This is the second book in a series regarding the investigations of Inspector Chopra (retired) and his assistant, the baby elephant Ganesha. People waiting for this book will not be disappointed as the story is just as delightful and entertaining as the first. It is full of charm, drama, joy, sadness and lots of comedy moments. Chopra is a force for good and Ganesha is his adorable partner.
There is something universally endearing about the elephant calf. Chopra was not by nature a sentimental man, but there was no doubt that the bond between them meant as much to him as any human relationship.
Mumbai is a teeming city of 20 million people. The author describes the sights and smells so vividly that it is easy to picture. The people, culture and chaos seem to jump out of the book. The mouth-watering food is especially well described.
The Baby Ganesh Detective Agency has many cases to solve. The most important one is the theft of Queen Elizabeth’s crown which is on display in a museum under tight security. The jewel in the crown is the Koh-i-Noor diamond, the mountain of light.
The presence of the legendary diamond on Indian soil had caused quite a stir. Many felt it had been stolen by the British one hundred and fifty years earlier…..and had now found its way home.
Chopra feels the robbery is humiliating for India and is determined to solve the crime. The corrupt police have arrested the wrong man who is being detained and mistreated in the infamous Arthur Road jail. Chopra cannot rest until he gets him out.
The prisoners had the highest rate of HIV in the country and were routinely abused both by their fellow inmates and the hardened guards. Murder was commonplace, the suicide rate off the scale.
Chopra is honest to a fault and very gentle with his wife Poppy, who has issues that tug at our hearts. Nevertheless, she demonstrates that she can be a strong and feisty woman solving a crime herself involving spoilt young boys at the St. Xavier Catholic school for boys. But it is her kindness to Ganesha and a street boy called Irfan that endears us to her the most.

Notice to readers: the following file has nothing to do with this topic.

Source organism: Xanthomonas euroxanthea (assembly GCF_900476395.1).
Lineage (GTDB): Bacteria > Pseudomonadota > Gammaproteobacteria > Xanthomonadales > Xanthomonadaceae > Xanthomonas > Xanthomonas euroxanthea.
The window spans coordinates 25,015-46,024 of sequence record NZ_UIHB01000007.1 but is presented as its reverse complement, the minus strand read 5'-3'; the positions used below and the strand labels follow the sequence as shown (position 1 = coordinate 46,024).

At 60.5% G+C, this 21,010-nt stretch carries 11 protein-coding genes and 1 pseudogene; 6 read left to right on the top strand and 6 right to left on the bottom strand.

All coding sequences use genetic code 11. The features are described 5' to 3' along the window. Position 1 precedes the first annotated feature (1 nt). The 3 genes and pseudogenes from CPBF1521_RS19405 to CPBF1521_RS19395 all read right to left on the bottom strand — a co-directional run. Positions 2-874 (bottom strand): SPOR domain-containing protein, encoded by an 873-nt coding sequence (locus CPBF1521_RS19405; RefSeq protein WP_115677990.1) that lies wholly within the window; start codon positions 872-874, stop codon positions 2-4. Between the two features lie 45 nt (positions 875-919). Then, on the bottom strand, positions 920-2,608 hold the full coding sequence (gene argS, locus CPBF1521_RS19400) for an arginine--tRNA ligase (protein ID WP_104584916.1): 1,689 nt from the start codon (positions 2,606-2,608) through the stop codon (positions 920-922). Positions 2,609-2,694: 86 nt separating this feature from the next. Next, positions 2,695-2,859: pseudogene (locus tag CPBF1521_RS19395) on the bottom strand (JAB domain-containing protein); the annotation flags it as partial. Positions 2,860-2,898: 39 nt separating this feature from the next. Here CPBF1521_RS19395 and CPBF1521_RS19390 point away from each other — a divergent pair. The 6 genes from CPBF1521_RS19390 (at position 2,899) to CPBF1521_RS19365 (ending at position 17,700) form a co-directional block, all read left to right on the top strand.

Poppy dotes on Ganesha, spoiling him with treats such as the never-ending supply of bars of Cadbury Dairy Milk that he was addicted to.
Poppy has opened a restaurant where her cantankerous mother Poornima Devi has been installed as the manager. There are hilarious scenes between her and the head chef Lucknowwallah who is a highly-strung artist.
Poornima Devi had an ability to inspire terror in everyone and a grasping memory, usually employed in recalling Chopra’s numerous faults.
Ganesha adores the street boy Irfan and greets him with an exuberant bugle and a sparkle in his eyes. They are firm friends and seem to understand each other’s joy and pain. When the boy is captured and forced to return to the slums, it is Ganesha who rescues him and returns him to Chopra and Poppy.
There are risks and challenges aplenty for Chopra in recovering the Koh-i-Noor and capturing the thieves. Corruption is rife with many officials in the police force in cahoots with the criminal gangs. But the author manages to get us through the difficulties by combining the dangers with humorous situations that have us laughing out loud.
The story is written in an easy to read style with a whimsical, almost magical touch. The characters are quirky with names that sound hysterically funny. Some of the plots are quite far-fetched. But inexplicably, everything blends in very smoothly, resulting in a wonderful ride for the reader.
The Perplexing Theft of the Jewel in the Crown is published by Mulholland Books – An imprint of Hodder and Stoughton
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